Brooklyn Chamber of Commerce Relocating to Industry City
The chamber will move its headquarters, after more than a century of operating in Downtown Brooklyn, to the 16-building property on the borough’s waterfront, Crain’s New York Business first reported. Asking rents at the 6 million-square-foot campus — owned by developers Belvedere Capital, Jamestown and Angelo Gordon & Co. — usually range from $15 to $40 per square foot.
The deal closed in mid-June, according to a representative from Industry City.
“Industry City is truly an economic engine for Brooklyn, and its diverse tenant mix of manufacturing, retail, hospitality, tech, fashion, design, and [minority and women-owned business enterprises] reflects our business community,” Randy Peers, president and CEO of the Brooklyn Chamber of Commerce, said in a statement. “Plus, its vibrant, amenity-rich environment is strategic for attracting top minds and talent to the organization.”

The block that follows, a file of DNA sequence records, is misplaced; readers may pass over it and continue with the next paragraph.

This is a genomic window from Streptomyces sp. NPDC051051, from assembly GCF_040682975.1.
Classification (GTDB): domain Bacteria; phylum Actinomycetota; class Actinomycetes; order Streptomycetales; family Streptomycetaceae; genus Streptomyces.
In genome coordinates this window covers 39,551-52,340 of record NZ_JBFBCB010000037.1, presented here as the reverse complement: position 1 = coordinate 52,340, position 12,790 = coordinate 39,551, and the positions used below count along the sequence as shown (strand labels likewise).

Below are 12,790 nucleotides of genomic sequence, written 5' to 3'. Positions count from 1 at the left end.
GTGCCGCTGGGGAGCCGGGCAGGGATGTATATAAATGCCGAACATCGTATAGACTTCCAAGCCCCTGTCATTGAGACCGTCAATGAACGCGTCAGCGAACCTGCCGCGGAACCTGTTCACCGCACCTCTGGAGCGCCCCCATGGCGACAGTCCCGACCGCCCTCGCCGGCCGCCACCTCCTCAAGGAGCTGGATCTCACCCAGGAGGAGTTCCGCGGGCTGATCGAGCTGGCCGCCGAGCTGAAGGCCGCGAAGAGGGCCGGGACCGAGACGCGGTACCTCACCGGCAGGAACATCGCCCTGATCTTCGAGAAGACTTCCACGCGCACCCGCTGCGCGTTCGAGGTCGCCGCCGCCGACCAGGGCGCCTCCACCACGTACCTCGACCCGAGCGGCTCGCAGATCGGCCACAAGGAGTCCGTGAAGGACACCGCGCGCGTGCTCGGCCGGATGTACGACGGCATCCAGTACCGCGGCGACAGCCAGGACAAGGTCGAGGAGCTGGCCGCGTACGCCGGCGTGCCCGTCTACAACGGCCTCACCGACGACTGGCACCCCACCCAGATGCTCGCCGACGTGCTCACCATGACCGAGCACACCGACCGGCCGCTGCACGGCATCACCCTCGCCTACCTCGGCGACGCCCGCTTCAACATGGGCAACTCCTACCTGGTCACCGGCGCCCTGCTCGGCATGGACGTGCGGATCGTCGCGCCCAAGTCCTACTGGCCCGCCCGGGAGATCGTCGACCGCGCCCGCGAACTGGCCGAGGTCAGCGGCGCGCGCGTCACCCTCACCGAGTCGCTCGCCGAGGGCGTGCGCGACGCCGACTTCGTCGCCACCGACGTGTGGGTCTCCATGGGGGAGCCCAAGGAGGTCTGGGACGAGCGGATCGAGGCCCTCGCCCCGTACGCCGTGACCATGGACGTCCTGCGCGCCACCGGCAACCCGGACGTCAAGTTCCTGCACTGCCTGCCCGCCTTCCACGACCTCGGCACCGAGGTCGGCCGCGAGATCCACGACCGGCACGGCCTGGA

The chamber — which is currently located at 335 Adams Street — will join fashion brand Loeffler Randall, beauty brand Package Free, post-production firm KMH Audio-Video Integration, payment application company Square, and online fundraising platform Fundraise Up at Industry City in mid-July.
The new lease represents a 30 percent increase in space for the chamber, which will host its 2021 in-person annual meeting and trade show at the campus. As part of the move, the chamber is expanding its small business staffing service, and allowing Industry City tenants to attend its networking and promotional programs.
The Brooklyn Chamber of Commerce previously supported a rezoning project and expansion for Industry City that would have created more than 1 million square feet of new commercial, retail, academic and industrial space, Commercial Observer reported. The proposal was controversial among activists and politicians, with four Brooklyn members of Congress coming out against the plan, saying it would displace residents and gentrify the area. Industry City CEO Andrew Kimball — who also serves as a board member on the Brooklyn Chamber of Commerce — said the anti-development climate was one of the reasons for pulling the rezoning application in September.
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